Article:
After sequencing, we can observe the presence of different subtypes of mutations based on the data of different genotypes.
There is only one file to be prepared. The format is as follows:
This is the risk model I analyzed in TCGA gastric cancer (STAD) database. The gastric cancer data is divided into high and low risks, and the data can be saved in csv format.
To start running the code, you need to download the TCGAbiolinks software package. Based on this R package, you can use the R software to download any data in TCGA. The only disadvantage is that it runs slowly. Let's download the STAD mutation data in TCGA:
rm(list = ls()) BiocManager::install("TCGAbiolinks",ask = F,update = F) library(TCGAbiolinks) library(maftools) mut <- GDCquery_Maf(tumor = "STAD",pipelines = "mutect2") #Download mutation data dim(mut)
Because TCGA has different abbreviations of different cancers, for example, bladder cancer is BLCA and lung adenocarcinoma is LUAD. Therefore, if we want to download the mutation data of any cancer, we suggest using TCGA official abbreviation. The download progress will be displayed after running here. You need to wait for dozens of minutes here.
After downloading, you can check the sample name in the STAD mutation data:
mut$Tumor_Sample_Barcode## View sample name
It can be seen that the sample name of STAD mutation data is different from that of my risk subtype data, so it needs to be changed to the same name. We can use substr and gsub to shorten and replace the name:
mut$Tumor_Sample_Barcode <- substr(mut$Tumor_Sample_Barcode,1,12) mut$Tumor_Sample_Barcode <- gsub("-",".",mut$Tumor_Sample_Barcode)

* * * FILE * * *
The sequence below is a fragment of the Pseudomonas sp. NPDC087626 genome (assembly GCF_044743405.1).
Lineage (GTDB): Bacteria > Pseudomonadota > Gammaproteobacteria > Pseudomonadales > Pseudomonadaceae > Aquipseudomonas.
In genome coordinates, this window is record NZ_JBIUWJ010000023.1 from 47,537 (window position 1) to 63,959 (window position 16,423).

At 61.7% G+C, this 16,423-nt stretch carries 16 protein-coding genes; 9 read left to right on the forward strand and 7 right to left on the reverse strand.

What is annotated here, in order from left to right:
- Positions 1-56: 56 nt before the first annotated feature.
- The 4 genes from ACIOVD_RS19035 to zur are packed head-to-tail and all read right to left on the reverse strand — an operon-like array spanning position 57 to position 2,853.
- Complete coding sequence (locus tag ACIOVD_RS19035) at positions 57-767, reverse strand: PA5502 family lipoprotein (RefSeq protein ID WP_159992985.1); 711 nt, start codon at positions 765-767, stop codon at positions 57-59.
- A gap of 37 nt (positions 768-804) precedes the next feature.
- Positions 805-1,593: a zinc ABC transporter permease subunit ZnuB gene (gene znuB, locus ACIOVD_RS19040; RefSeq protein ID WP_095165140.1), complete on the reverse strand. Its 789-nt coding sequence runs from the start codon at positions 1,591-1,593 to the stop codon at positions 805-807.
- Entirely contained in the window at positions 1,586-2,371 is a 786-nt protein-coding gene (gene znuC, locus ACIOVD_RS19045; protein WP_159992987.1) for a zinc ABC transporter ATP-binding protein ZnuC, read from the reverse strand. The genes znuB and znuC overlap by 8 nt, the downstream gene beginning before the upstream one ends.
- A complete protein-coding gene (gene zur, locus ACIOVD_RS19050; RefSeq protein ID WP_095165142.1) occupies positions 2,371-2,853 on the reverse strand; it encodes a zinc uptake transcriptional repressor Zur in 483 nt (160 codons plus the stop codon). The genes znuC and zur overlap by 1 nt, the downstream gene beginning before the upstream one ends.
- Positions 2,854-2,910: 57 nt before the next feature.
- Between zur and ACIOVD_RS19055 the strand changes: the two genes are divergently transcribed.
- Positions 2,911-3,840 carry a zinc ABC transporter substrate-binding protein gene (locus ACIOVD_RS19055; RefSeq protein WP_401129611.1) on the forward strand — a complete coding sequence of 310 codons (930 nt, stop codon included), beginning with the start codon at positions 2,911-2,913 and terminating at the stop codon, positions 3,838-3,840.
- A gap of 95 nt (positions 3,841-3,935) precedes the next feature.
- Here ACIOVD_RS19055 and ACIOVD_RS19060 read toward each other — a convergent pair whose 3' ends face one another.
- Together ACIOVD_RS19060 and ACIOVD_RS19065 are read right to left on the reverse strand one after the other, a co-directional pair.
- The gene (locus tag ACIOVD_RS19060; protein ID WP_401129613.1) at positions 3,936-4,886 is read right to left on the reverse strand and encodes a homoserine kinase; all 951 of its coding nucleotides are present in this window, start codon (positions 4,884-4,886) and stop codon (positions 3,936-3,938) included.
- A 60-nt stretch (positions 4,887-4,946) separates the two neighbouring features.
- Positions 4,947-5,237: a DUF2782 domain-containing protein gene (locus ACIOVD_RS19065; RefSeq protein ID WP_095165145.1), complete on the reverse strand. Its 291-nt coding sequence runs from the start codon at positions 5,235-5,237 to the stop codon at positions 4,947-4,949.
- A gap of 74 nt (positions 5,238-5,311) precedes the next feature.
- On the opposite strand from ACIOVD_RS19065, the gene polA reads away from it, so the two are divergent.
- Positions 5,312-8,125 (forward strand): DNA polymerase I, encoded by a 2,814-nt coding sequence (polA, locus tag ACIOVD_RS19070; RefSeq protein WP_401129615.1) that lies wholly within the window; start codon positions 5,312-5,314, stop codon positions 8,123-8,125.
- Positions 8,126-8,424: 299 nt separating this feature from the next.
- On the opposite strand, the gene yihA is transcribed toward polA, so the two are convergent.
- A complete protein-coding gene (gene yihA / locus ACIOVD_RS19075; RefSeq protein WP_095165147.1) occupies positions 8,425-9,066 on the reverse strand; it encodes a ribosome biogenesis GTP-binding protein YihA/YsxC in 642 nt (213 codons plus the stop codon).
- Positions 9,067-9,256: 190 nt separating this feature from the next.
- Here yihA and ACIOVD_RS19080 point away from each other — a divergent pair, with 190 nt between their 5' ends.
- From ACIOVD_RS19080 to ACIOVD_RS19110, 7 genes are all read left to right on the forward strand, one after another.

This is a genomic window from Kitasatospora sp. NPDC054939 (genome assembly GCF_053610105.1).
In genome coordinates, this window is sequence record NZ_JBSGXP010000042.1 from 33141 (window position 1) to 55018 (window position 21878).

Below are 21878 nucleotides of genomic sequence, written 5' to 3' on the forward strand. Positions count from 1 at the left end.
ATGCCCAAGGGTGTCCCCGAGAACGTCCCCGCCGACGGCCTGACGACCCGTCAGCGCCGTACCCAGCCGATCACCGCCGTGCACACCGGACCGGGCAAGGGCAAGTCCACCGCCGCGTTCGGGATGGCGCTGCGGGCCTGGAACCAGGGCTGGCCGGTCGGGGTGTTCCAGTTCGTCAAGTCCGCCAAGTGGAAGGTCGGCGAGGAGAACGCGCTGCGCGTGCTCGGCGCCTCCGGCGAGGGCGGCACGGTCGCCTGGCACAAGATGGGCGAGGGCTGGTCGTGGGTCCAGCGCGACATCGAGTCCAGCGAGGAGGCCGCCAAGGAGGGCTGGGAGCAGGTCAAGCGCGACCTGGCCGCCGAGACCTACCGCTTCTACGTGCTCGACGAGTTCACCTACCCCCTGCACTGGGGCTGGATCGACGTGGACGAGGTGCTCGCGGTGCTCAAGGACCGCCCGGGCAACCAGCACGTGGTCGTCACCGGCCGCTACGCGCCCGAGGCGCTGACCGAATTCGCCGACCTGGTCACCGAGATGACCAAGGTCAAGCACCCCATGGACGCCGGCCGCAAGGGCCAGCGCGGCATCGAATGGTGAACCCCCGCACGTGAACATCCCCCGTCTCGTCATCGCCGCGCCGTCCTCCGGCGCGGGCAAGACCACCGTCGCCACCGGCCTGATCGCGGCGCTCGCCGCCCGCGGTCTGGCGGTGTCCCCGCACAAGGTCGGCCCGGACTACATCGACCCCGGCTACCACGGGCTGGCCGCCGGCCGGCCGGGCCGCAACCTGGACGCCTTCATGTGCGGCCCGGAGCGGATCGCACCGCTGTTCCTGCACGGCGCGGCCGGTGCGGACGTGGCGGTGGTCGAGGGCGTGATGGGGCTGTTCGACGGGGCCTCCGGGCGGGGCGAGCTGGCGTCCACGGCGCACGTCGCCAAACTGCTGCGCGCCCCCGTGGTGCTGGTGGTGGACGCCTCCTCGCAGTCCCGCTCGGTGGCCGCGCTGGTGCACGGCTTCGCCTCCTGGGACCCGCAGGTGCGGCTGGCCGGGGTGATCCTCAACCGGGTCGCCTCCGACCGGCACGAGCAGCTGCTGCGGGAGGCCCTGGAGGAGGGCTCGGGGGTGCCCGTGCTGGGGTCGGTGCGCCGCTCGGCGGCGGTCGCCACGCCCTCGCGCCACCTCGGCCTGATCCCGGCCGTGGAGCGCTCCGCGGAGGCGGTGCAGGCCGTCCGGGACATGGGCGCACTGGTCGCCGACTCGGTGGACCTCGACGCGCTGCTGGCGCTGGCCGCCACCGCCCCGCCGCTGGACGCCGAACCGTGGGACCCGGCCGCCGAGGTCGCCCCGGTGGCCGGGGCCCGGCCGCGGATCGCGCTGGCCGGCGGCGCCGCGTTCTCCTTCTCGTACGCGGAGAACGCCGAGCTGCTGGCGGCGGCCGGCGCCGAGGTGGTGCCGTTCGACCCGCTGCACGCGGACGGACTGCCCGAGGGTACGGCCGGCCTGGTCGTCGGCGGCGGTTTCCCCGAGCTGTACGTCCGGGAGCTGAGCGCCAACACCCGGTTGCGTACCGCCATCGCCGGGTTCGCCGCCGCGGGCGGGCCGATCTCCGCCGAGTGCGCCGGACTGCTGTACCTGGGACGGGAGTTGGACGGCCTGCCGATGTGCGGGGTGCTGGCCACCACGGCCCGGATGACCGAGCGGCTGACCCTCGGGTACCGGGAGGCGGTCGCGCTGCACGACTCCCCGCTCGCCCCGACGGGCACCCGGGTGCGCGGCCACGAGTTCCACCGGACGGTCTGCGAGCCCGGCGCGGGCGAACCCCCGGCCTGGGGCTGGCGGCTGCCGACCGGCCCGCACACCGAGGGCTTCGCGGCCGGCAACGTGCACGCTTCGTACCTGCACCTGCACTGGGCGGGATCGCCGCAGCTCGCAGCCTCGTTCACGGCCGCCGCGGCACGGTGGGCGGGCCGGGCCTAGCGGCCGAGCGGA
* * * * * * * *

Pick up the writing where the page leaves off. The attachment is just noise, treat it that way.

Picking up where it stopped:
Then download the subtype file:
rt <- read.csv("BLCA_cluster.csv",header = T,sep = ",") head(rt)
The mutation data of high-risk and low-risk subtypes are extracted based on the subtype file:
mut.High <- mut[(mut$Tumor_Sample_Barcode %in% rt$X[rt$Cluster=="Highrisk"]),] ### %In% determines whether the previous vector exists in the next vector and returns a Boolean value mut.Low <- mut[(mut$Tumor_Sample_Barcode %in% rt$X[rt$Cluster=="Lowrisk"]),] dim(mut.High) dim(mut.Low)
Note the selection of column names after the dollar sign here. The first red box selects the first column of subtype file, and the second red box selects the second column of subtype file:
Let's start the waterfall diagram, download the maftools package, load the maftools package and read the data:
library(maftools) maf.High <- read.maf(maf=mut.High,isTCGA=T)## Reading mutation data for high-risk subtypes maf.Low <- read.maf(maf = mut.Low,isTCGA = T)## Reading mutation data for low-risk subtypes maf.all <- read.maf(maf = mut,isTCGA = T)## Read the total sample mutation data
Set the color, race and other information below. The code here does not need to be modified:
col = RColorBrewer::brewer.pal(n = 10, name = 'Paired') names(col) = c('Frame_Shift_Del','Missense_Mutation', 'Nonsense_Mutation', 'Frame_Shift_Ins','In_Frame_Ins', 'Splice_Site', 'In_Frame_Del','Nonstop_Mutation','Translation_Start_Site','Multi_Hit') #race racecolors = RColorBrewer::brewer.pal(n = 4,name = 'Spectral') names(racecolors) = c("ASIAN", "WHITE", "BLACK_OR_AFRICAN_AMERICAN", "AMERICAN_INDIAN_OR_ALASKA_NATIVE")
Now start to draw the general waterfall diagram. The code and picture are as follows:
oncoplot(maf = maf.all, colors = col,#Color mutation top = 20)
Draw the waterfall map of high-risk subtypes. The codes and pictures are as follows:
oncoplot(maf = maf.high, colors = col,#Color mutation top = 20)
Draw a low-risk waterfall diagram. The code and picture are as follows:
oncoplot(maf = maf.low, colors = col,#Color mutation top = 20)
If the prognosis of patients with different subtypes is different, the genes with the highest mutation rate and mutation load will also be different. As shown in the above figure, except for TNN and TP53, the later gene ranking and mutation rate are significantly different.